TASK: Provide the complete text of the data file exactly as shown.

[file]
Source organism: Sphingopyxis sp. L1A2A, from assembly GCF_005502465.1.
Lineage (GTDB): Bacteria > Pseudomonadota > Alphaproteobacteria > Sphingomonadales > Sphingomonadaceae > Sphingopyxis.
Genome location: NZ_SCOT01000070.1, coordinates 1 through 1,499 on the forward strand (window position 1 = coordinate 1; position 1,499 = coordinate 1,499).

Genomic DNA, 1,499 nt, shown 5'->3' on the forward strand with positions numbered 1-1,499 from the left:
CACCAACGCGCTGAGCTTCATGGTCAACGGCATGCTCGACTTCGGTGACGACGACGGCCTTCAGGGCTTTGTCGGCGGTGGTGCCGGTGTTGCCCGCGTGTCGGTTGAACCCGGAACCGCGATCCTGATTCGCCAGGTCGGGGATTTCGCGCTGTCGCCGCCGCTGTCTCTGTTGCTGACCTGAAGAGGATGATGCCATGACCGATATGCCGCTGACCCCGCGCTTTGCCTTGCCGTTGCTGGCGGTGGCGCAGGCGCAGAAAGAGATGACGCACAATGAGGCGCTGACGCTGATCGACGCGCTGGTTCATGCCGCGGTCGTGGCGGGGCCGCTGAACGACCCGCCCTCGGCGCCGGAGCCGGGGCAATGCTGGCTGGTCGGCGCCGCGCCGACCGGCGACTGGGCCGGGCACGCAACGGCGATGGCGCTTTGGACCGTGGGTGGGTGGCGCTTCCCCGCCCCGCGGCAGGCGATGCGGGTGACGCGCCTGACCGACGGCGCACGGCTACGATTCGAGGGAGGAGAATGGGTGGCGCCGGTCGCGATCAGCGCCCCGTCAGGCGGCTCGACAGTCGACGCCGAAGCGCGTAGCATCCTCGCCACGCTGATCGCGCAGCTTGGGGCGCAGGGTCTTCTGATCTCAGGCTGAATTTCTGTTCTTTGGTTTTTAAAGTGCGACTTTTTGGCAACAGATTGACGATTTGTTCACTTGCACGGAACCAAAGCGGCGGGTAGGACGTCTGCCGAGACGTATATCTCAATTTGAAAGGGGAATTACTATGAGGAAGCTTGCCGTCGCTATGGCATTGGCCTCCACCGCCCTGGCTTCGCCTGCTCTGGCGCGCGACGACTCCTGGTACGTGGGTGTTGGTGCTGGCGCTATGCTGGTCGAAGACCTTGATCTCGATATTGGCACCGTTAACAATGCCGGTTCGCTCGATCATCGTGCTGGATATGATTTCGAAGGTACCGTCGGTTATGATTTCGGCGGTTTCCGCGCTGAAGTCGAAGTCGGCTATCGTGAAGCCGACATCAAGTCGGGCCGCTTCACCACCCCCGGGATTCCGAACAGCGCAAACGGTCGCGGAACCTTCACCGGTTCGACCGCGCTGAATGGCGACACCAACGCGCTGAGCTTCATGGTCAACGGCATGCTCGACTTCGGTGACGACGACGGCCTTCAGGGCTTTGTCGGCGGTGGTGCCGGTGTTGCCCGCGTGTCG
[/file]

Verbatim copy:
Source organism: Sphingopyxis sp. L1A2A, from assembly GCF_005502465.1.
Lineage (GTDB): Bacteria > Pseudomonadota > Alphaproteobacteria > Sphingomonadales > Sphingomonadaceae > Sphingopyxis.
Genome location: NZ_SCOT01000070.1, coordinates 1 through 1,499 on the forward strand (window position 1 = coordinate 1; position 1,499 = coordinate 1,499).

Genomic DNA, 1,499 nt, shown 5'->3' on the forward strand with positions numbered 1-1,499 from the left:
CACCAACGCGCTGAGCTTCATGGTCAACGGCATGCTCGACTTCGGTGACGACGACGGCCTTCAGGGCTTTGTCGGCGGTGGTGCCGGTGTTGCCCGCGTGTCGGTTGAACCCGGAACCGCGATCCTGATTCGCCAGGTCGGGGATTTCGCGCTGTCGCCGCCGCTGTCTCTGTTGCTGACCTGAAGAGGATGATGCCATGACCGATATGCCGCTGACCCCGCGCTTTGCCTTGCCGTTGCTGGCGGTGGCGCAGGCGCAGAAAGAGATGACGCACAATGAGGCGCTGACGCTGATCGACGCGCTGGTTCATGCCGCGGTCGTGGCGGGGCCGCTGAACGACCCGCCCTCGGCGCCGGAGCCGGGGCAATGCTGGCTGGTCGGCGCCGCGCCGACCGGCGACTGGGCCGGGCACGCAACGGCGATGGCGCTTTGGACCGTGGGTGGGTGGCGCTTCCCCGCCCCGCGGCAGGCGATGCGGGTGACGCGCCTGACCGACGGCGCACGGCTACGATTCGAGGGAGGAGAATGGGTGGCGCCGGTCGCGATCAGCGCCCCGTCAGGCGGCTCGACAGTCGACGCCGAAGCGCGTAGCATCCTCGCCACGCTGATCGCGCAGCTTGGGGCGCAGGGTCTTCTGATCTCAGGCTGAATTTCTGTTCTTTGGTTTTTAAAGTGCGACTTTTTGGCAACAGATTGACGATTTGTTCACTTGCACGGAACCAAAGCGGCGGGTAGGACGTCTGCCGAGACGTATATCTCAATTTGAAAGGGGAATTACTATGAGGAAGCTTGCCGTCGCTATGGCATTGGCCTCCACCGCCCTGGCTTCGCCTGCTCTGGCGCGCGACGACTCCTGGTACGTGGGTGTTGGTGCTGGCGCTATGCTGGTCGAAGACCTTGATCTCGATATTGGCACCGTTAACAATGCCGGTTCGCTCGATCATCGTGCTGGATATGATTTCGAAGGTACCGTCGGTTATGATTTCGGCGGTTTCCGCGCTGAAGTCGAAGTCGGCTATCGTGAAGCCGACATCAAGTCGGGCCGCTTCACCACCCCCGGGATTCCGAACAGCGCAAACGGTCGCGGAACCTTCACCGGTTCGACCGCGCTGAATGGCGACACCAACGCGCTGAGCTTCATGGTCAACGGCATGCTCGACTTCGGTGACGACGACGGCCTTCAGGGCTTTGTCGGCGGTGGTGCCGGTGTTGCCCGCGTGTCG